The earth has rotated into another day, August 06, 2018. The sun’s light bounces off the shimmering spit of lake that we live on, and Zackie Lee may be spending his last day on this earth. He has come to the time that we all do. His brought on by cancer and too many cigarettes and too much work. His body worn out, but not his being.
He married my oldest sister, and as a growing boy I cherish memories of him because for several years he was a model of maleness. Once, when he and my sister has spent the night at 312, the mill house in which we lived, he was shaving in the bathroom. I rushed in to watch—the first man I ever watched shave. That occurred sometime in the late 1950’s, and even today when I am in that bathroom, I look at the old, wooden medicine cabinet with the small mirror in its door, where he allowed a small boy to watch and learn.
He was always, even after their divorce, part of our family, a long, shared history. During “vacation week” in 1968 he and I painted the exterior of their house on Applewood Street, and over the years when I visited my mother, he was present, but also always working either in the mill, or performing a private survey for a customer. Sometimes, on a weekend visit, he would pay me to hold the rod for him as he marked off a property line. He paid well, it was good gas money for my trip. A cherished photograph from those days shows him playing on their kitchen floor with son Matthew as he crawled about. They were taking potatoes out of the peck basket that my sister kept on the floor. He called Matthew, “Tater.” One more time that he presented himself to us after a long day of work. Over the years, we called him often to help my mother with some task in or on or with her mill house. He never disappointed our requests for help.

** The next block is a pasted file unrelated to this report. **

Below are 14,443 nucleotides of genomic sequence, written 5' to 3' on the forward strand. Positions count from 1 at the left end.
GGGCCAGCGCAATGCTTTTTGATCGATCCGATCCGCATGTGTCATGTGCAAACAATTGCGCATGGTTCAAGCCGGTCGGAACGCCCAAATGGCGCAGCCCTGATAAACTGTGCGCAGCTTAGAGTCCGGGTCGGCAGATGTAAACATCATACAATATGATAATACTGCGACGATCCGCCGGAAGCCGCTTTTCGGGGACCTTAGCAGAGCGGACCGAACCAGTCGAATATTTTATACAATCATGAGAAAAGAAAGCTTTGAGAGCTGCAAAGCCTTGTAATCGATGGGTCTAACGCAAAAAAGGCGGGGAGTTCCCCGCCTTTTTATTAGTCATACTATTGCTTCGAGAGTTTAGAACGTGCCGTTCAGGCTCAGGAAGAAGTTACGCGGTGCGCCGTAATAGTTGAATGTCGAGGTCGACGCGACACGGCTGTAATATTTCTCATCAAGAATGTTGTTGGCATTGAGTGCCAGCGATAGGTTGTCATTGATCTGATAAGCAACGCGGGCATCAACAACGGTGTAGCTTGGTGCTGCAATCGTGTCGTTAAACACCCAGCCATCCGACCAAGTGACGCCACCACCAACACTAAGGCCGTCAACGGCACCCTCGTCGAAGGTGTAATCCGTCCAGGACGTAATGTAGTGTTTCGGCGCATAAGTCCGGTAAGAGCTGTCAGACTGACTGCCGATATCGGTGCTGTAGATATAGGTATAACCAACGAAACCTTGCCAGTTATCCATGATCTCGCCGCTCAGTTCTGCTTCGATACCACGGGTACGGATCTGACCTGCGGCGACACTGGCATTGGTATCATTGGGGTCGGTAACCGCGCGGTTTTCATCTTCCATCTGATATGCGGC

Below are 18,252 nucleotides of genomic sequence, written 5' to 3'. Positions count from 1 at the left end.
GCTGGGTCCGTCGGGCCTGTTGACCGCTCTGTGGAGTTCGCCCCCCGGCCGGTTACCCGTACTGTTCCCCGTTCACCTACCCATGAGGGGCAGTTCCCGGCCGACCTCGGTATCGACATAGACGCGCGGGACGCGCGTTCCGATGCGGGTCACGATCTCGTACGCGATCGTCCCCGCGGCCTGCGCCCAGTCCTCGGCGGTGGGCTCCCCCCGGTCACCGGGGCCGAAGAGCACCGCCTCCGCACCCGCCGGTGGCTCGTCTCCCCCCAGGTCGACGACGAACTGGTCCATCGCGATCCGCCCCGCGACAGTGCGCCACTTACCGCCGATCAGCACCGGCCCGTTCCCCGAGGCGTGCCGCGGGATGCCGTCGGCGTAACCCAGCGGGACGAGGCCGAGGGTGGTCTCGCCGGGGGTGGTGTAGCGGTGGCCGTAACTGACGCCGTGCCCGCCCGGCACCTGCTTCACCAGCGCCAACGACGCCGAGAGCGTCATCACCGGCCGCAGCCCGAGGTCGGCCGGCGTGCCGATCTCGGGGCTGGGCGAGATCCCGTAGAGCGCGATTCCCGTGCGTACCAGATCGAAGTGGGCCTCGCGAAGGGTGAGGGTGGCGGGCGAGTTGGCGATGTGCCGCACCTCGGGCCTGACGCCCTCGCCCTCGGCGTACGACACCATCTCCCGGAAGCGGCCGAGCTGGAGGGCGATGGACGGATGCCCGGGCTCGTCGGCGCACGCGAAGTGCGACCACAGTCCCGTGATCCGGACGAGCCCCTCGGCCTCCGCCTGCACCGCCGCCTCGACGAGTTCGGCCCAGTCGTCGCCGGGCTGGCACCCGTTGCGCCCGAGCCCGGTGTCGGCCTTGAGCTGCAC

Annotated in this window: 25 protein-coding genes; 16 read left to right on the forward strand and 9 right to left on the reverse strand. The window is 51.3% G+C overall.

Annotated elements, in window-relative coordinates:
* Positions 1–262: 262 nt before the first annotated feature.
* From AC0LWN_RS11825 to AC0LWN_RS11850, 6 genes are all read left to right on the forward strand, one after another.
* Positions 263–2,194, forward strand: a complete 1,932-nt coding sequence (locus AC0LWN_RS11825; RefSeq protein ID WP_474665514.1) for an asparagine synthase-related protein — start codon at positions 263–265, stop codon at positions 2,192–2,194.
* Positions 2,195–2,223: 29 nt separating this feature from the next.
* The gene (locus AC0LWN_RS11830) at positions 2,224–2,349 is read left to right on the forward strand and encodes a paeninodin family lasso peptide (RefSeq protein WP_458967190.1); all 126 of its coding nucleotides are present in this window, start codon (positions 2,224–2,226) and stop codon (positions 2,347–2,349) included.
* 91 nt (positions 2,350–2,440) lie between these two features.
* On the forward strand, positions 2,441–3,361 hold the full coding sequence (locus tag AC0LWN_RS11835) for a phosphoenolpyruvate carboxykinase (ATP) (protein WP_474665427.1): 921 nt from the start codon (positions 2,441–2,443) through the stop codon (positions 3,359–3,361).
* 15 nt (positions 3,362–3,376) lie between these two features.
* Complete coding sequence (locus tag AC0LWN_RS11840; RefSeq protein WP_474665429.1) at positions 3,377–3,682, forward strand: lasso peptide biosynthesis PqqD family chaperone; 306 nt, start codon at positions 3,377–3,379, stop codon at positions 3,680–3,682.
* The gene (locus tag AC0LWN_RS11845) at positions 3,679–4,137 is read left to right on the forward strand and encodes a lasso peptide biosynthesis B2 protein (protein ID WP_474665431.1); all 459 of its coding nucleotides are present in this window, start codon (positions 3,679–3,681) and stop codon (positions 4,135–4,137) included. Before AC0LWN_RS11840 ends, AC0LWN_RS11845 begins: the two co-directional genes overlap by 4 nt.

He grew up in the time that taught that a man, if he were real, worked and provided for his family. No one knows the inside of any marriage except their own, but over the many years I watched him provide—a house well furnished, plentiful food, college educations for his three children, weeks at the beach for anyone who wanted to come (for one he let drive his new corvette to the beach), hunting lessons and trips with his oldest son, his Grady White boat, and more. He provided for us all in so many ways. He learned that lesson well, as all us boys did in those days. And perhaps, from some hole in his being, he, like all males of that era, forgot to or was unable to, provide the non-material of life. But, he found that later, and as he aged into a frailness that kept his body from always working, he gave of himself. We couldn’t have asked for more.
The great star we call sun sits in the eastern sky, heating the spit of Lake Norman on which we live. Perhaps this is Zackie’s last day here, but he will always be a son and brother and father for us.